Aggression and Banter as (de)legitimisation Strategies in Political Debate

  • Fredrick Friday John Department of English, Chrisland University, Abeokuta
  • Mathew Kayode Akano General Study Department, The Polytechnic, Ibadan
  • Adegbembo Toluwanimi Oyinlola Department of English, University of Ibadan, Ibadan

Abstract

Political debate is an emerging culture in Nigerian politics, aimed at fostering popular democracy, and presenting candidates to electorates to make their choice. But it is likewise a platform for exchanging cynic comments and banters, especially between the contestants, most of the two dominant political parties in Nigeria, the All-Progressive Congress (APC) and the People’s Democratic Party (PDP). This has not been sufficiently researched in studies on political discourse. Extant studies have focused on campaign speeches, acceptance, and concession speeches, among others, using speech acts, socio-stylistics, and critical discourse analysis. This study investigates the comments and rebuttals of Pastor Osagie Ize-Iyamu of the APC, and Governor Godwin Obaseki of the PDP, in the 2020 Edo Governorship Debate. It adopts implicature, explicature and pragmatic acts as theories to, qualitatively, analyse the downloaded and transcribed excerpts from Channels Television’s website, where they were televised to reach millions of people, both in local and international spaces. The results show that both conventional and conversational implicature, and explicature were employed by both aspirants to achieve party and self legitimisation, supremacism, cynicism, and criticism. These are used as campaign strategies. The study concludes that the contestants in the Edo 2020 political debate made it about themselves and their parties. Aggression is initiated and managed as a debate-campaign strategy to canvas for the electorates’ votes.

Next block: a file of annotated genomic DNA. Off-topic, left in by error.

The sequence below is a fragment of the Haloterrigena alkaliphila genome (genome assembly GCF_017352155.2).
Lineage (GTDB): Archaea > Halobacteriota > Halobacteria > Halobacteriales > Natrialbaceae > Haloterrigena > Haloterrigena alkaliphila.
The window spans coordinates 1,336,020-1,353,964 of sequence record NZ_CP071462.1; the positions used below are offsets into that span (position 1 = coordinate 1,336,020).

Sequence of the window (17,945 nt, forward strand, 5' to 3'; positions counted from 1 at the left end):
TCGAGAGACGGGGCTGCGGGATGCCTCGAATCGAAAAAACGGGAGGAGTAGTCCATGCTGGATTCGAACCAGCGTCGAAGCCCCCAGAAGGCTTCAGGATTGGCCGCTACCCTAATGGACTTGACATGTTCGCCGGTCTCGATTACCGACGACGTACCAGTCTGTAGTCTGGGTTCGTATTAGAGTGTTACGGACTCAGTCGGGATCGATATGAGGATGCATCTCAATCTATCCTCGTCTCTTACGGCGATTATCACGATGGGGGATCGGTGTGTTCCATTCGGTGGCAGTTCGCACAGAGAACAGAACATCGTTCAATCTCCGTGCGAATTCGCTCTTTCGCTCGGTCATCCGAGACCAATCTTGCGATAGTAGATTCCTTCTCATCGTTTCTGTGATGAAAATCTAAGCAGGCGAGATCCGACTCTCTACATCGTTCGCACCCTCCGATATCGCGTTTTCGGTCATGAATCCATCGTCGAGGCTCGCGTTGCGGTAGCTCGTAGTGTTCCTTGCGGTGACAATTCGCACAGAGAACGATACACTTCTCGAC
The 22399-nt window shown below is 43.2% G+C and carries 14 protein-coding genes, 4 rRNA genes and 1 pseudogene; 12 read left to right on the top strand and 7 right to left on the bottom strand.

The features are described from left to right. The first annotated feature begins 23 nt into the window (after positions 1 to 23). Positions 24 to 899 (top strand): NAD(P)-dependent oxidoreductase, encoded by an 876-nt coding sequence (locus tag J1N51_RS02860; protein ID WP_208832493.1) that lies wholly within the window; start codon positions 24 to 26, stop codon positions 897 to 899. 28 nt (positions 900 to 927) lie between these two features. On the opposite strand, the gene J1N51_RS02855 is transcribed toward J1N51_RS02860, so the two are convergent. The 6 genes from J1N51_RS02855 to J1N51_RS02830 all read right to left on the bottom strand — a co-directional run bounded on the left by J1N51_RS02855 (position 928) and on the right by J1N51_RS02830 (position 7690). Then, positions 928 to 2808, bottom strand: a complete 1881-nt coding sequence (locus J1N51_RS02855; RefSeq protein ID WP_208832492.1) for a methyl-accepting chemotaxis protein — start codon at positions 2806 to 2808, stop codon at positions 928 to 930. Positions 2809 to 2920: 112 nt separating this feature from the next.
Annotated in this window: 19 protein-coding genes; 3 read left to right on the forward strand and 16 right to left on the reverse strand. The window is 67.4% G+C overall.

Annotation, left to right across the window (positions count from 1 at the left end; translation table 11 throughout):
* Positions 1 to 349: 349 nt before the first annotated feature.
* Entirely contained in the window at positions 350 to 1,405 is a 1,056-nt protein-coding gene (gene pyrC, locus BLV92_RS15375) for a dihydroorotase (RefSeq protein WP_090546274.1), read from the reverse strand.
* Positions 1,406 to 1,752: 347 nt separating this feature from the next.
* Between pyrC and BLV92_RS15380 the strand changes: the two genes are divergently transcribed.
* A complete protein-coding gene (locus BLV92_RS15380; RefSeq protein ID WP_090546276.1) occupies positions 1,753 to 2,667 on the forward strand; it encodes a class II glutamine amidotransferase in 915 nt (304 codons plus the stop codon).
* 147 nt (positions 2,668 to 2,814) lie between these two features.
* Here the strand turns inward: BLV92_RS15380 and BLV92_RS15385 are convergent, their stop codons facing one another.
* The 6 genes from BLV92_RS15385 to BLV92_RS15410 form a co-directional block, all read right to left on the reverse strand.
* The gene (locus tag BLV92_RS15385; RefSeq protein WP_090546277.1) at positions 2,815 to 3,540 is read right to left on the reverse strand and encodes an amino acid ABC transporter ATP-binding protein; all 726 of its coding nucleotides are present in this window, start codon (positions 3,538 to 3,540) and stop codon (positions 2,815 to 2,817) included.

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Published
2022-07-31
How to Cite
John, F. F., Akano, M. K., & Oyinlola, A. T. (2022). Aggression and Banter as (de)legitimisation Strategies in Political Debate. Randwick International of Social Science Journal, 3(3), 492-504. https://doi.org/10.47175/rissj.v3i3.418